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War and Peace: The American Way
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by Phil Damon (Ethiopia 1963-65)
 

THERE ALWAYS BEEN an eerie parallel for me between the Peace Corps and the Vietnam War. Conceived and born entangled together — asPrinter friendly version fraternal twins spawned by the Kennedy administration’s ambitious but morally ambiguous foreign policy — they emerged from their mutual infancy under the watchful eye of the international family of nations, the good and bad seeds of our modern American bloodline. This was the sixties, several generations removed from the present day. Yet, in the context of our current war, hardly a day goes by without a reminder of the relevance of that earlier disaster. You don’t hear much about the relevance of the Peace Corps though, and that’s still going on.
     It was the other way around forty years ago when I was a PCV in Ethiopia. Volunteers were a common sight just about everywhere in Africa, not to mention Latin America, Asia, Micronesia, India and Pakistan, Turkey and Iran, topping out at fifteen thousand Volunteers by 1966. And we were pretty much universally loved. Sure, the little war was smoldering in Southeast Asia, but who knew anything about that? The face of America was largely the face of peace. And it was the PCVs who personified it.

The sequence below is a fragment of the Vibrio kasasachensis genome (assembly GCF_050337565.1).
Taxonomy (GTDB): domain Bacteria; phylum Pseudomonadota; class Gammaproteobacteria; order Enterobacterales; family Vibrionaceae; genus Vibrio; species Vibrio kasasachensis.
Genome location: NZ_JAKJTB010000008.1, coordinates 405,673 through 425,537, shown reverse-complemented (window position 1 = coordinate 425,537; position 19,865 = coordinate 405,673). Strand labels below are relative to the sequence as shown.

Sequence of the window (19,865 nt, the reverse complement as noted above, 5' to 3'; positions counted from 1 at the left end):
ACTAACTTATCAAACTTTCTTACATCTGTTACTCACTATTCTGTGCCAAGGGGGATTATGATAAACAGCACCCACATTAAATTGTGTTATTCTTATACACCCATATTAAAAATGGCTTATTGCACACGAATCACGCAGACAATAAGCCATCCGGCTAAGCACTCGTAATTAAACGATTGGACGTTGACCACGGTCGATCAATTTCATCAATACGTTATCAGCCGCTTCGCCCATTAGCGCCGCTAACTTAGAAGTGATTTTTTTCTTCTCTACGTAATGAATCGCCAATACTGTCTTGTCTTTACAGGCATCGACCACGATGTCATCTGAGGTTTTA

Then I came home, and the Senate Foreign Relations Committee was holding its earliest hearings on the war, and the countenance of America would be altered forever.
     All of this came poignantly back to me recently as I attended the National Peace Corps Association’s biannual conference in Chicago. I’d been ambivalent at first about going. It would be the first event of its kind for me since my return in 1965, and when I decided to go it was as much to see old friends as to be inspired by memories of the hopes and ideals we carried overseas during that more optimistic time. I’d pretty much given up on the Peace Corps ideal within a few years of my return — largely, but not only, because of the war. And I found it increasingly difficult in the decades that followed to encourage young people to represent our country’s values out in the world.
    A lot of this changed for me in Chicago. I was actually very inspired.
     And no, I didn’t get gung ho about globalization or the Americanization of every last nook and cranny of human habitation. I still hate the idea of that. Even in ’63 I knew I was a tool of our country’s cold war policy. It’s always been about winning the hearts, minds and labor of the developing world to our way of life. The cold war’s over, though, and we’ve got Volunteers in all the former Soviet republics and Eastern Europe. But — the nation’s ulterior motives aside — how can this be such a bad thing? How can it be a bad thing when around the world people get to know Americans without uniforms, weapons or body armor; when Americans get to know people without intending to subdue, sell, or shamelessly exploit them? It has to be better than what we’ve got going in Iraq.
  
  
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